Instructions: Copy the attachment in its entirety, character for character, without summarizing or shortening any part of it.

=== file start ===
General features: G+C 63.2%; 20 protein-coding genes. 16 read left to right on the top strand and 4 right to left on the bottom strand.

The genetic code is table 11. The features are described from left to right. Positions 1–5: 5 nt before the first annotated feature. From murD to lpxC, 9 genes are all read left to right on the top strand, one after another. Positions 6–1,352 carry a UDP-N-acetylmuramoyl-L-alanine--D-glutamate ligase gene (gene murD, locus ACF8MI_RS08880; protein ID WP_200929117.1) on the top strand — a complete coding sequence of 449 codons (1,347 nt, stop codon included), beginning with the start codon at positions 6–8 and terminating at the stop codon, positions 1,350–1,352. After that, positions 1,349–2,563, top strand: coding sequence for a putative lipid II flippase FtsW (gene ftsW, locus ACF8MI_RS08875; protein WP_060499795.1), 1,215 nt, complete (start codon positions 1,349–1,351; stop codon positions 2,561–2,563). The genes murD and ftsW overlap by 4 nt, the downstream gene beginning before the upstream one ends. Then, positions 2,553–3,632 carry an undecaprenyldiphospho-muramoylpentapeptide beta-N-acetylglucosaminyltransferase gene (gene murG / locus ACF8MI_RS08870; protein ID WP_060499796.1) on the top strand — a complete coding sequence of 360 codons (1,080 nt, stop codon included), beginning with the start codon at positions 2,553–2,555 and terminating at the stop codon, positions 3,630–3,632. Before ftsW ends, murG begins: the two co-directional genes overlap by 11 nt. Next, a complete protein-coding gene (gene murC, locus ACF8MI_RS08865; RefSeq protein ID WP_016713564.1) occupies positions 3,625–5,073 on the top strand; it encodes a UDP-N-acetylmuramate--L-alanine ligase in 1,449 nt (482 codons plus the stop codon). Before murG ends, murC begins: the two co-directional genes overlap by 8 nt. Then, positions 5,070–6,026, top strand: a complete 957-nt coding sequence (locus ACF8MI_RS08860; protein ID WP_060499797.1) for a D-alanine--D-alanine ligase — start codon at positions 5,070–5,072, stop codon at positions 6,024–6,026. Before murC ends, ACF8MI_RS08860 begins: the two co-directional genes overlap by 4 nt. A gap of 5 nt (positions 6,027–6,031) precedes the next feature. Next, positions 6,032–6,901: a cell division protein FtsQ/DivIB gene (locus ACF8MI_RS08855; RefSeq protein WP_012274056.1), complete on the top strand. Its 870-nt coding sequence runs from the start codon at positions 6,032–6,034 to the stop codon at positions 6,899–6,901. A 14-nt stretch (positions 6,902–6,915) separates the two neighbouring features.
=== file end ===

General features: G+C 63.2%; 20 protein-coding genes. 16 read left to right on the top strand and 4 right to left on the bottom strand.

The genetic code is table 11. The features are described from left to right. Positions 1–5: 5 nt before the first annotated feature. From murD to lpxC, 9 genes are all read left to right on the top strand, one after another. Positions 6–1,352 carry a UDP-N-acetylmuramoyl-L-alanine--D-glutamate ligase gene (gene murD, locus ACF8MI_RS08880; protein ID WP_200929117.1) on the top strand — a complete coding sequence of 449 codons (1,347 nt, stop codon included), beginning with the start codon at positions 6–8 and terminating at the stop codon, positions 1,350–1,352. After that, positions 1,349–2,563, top strand: coding sequence for a putative lipid II flippase FtsW (gene ftsW, locus ACF8MI_RS08875; protein WP_060499795.1), 1,215 nt, complete (start codon positions 1,349–1,351; stop codon positions 2,561–2,563). The genes murD and ftsW overlap by 4 nt, the downstream gene beginning before the upstream one ends. Then, positions 2,553–3,632 carry an undecaprenyldiphospho-muramoylpentapeptide beta-N-acetylglucosaminyltransferase gene (gene murG / locus ACF8MI_RS08870; protein ID WP_060499796.1) on the top strand — a complete coding sequence of 360 codons (1,080 nt, stop codon included), beginning with the start codon at positions 2,553–2,555 and terminating at the stop codon, positions 3,630–3,632. Before ftsW ends, murG begins: the two co-directional genes overlap by 11 nt. Next, a complete protein-coding gene (gene murC, locus ACF8MI_RS08865; RefSeq protein ID WP_016713564.1) occupies positions 3,625–5,073 on the top strand; it encodes a UDP-N-acetylmuramate--L-alanine ligase in 1,449 nt (482 codons plus the stop codon). Before murG ends, murC begins: the two co-directional genes overlap by 8 nt. Then, positions 5,070–6,026, top strand: a complete 957-nt coding sequence (locus ACF8MI_RS08860; protein ID WP_060499797.1) for a D-alanine--D-alanine ligase — start codon at positions 5,070–5,072, stop codon at positions 6,024–6,026. Before murC ends, ACF8MI_RS08860 begins: the two co-directional genes overlap by 4 nt. A gap of 5 nt (positions 6,027–6,031) precedes the next feature. Next, positions 6,032–6,901: a cell division protein FtsQ/DivIB gene (locus ACF8MI_RS08855; RefSeq protein WP_012274056.1), complete on the top strand. Its 870-nt coding sequence runs from the start codon at positions 6,032–6,034 to the stop codon at positions 6,899–6,901. A 14-nt stretch (positions 6,902–6,915) separates the two neighbouring features.